Spotlight on Andrew Peterson

When contemporary Christian singer Andrew Peterson performs in concert, he is likely to a music
trailer filled with assorted instruments: acoustic guitars, a hammered
dulcimer, a mandolin, an accordion and a dead armadillo — yes, a dead

In actuality, it is a Bolivian stringed instrument called a churango.
Peterson said that after hearing them repeatedly during a trip to Bolivia,
he just had to have one. After all, who wouldn’t take advantage of the
unique opportunity to make music from something normally considered
roadkill? Peterson is just that kind of guy.

Peterson is a songwriter in the truest sense of the word, mainly because
he engages his listeners and because he truly has been given something to
say. Whether he’s sharing a symbolic anecdote about lost luggage or offering
profoundly moving lyrics about a heart being stirred to sing for the Lord,
Peterson gets to know his listeners and they get to know him. And, in the
end, his hope is that through his music listeners come to know the Lord a
little bit better.

“Sharing my music with people and translating what God is teaching me —
that’s when I feel most at home,” Peterson said. “I want to engage the
audience as much as possible and create an atmosphere where everybody is
active in the concert, and where we feel like we all got to know each other
better before the end of the night.”

When he wrote his first national single, “Nothing to Say,” his
confession about creation leaving him speechless, he had no idea that the
song would ever be heard by more than a few people. Not only did “Nothing to
Say” end up on the radio, but it quickly became a top ten single on the
Adult Contemporary chart. Not long after, his first national Watershed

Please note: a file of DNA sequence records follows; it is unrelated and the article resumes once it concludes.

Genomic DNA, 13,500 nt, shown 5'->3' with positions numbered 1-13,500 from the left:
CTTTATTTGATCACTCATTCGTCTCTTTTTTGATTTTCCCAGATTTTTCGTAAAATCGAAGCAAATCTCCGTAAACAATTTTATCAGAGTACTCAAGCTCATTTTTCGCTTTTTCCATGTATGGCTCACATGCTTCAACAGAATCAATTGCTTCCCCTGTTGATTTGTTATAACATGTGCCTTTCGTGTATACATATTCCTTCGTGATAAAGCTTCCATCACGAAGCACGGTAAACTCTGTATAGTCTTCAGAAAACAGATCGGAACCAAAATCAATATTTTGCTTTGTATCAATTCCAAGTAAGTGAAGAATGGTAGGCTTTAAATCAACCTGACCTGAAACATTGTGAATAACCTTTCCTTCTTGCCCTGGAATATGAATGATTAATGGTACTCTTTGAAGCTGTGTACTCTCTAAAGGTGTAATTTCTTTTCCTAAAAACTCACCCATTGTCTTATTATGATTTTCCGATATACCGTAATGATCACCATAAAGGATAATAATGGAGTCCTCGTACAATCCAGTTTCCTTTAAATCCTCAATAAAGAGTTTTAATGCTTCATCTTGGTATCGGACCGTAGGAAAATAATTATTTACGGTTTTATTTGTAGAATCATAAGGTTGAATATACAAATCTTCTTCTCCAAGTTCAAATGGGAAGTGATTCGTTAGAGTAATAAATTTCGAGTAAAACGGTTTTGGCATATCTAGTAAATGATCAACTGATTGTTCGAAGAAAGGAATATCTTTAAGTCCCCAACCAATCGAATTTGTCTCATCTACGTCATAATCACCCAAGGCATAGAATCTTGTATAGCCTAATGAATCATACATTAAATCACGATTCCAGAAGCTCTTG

Records release, “Carried Along,” was named one of the “Top Ten Albums of
2000” by Contemporary Christian Music Magazine. The album also ranked on the
Billboard Magazine Internet Sales Chart above Red Hot Chili Peppers, Sting
and Backstreet Boys.

The process of writing the songs on his latest CD, “Clear to Venus,”
happened during Peterson’s time on the road. He wrote while traveling on his
own tour and while serving as an opening act for Caedmon’s Call, Bebo Norman
and Fernando Ortega. On “Clear to Venus,” listener¹s will find emotional
piano and cello woven into the vulnerable lyrics of “Let Me Sing,” layered
guitars on “Isn’t It Love,” swelling organ driving “Steady As She Goes,”
mood-defining dobro on “Song and Dance” and even the echoes of a gospel
choir looming about among “Loose Change.” All of his songs, Peterson said,
are a gift and a message from God.

“I realized recently that you, as an artist, are not your gift. You are
yourself, and your gift is what God has given you,” Peterson said. “I know
that my songs come from Jesus. They¹re not my words, but rather God speaking
through me.”

Beneath the songwriter, Peterson is just a regular small-town Florida
guy who now makes his home in Nashville, Tennessee, and performs roughly 150
concerts per year. It is his time spent traveling to places like Bluefield
College that offers him the truest sense of family. Not only are his wife,
Jamie (backing vocals), and their two small boys, Aedan and Asher Jesse,
along for the ride, but his best friend Gabe (multi-instrumentalist, backing
vocals) tours with him, too.

Peterson believes that God has given him his experiences as a musician,
travelling to places like Bluefield, for a reason. His trip to Bolivia not
only changed his outlook on the lives of children in South America, but also
his view of himself.

“There is a wisdom that comes from looking at your home from the
outside. My trip to Bolivia made me understand the church in a bigger way.
When you see Christians, un-American Christians, you realize how big God’s
plans are.”

For Peterson, those plans include travelling the country to places like
Bluefield College, toting guitars, diaper bags and a dead armadillo.
Andrew Peterson will perform live on the
campus of Bluefield College in Bluefield, VA., Thursday, February 14 at 9 p.m. in Shott Hall
as part of the school’s Coffeehouse Series. Peterson’s BC Coffeehouse show is open and free to the public.
Related Stories & Links:
Clear to Venus Music ReviewBeyond the Music: Andrew Peterson

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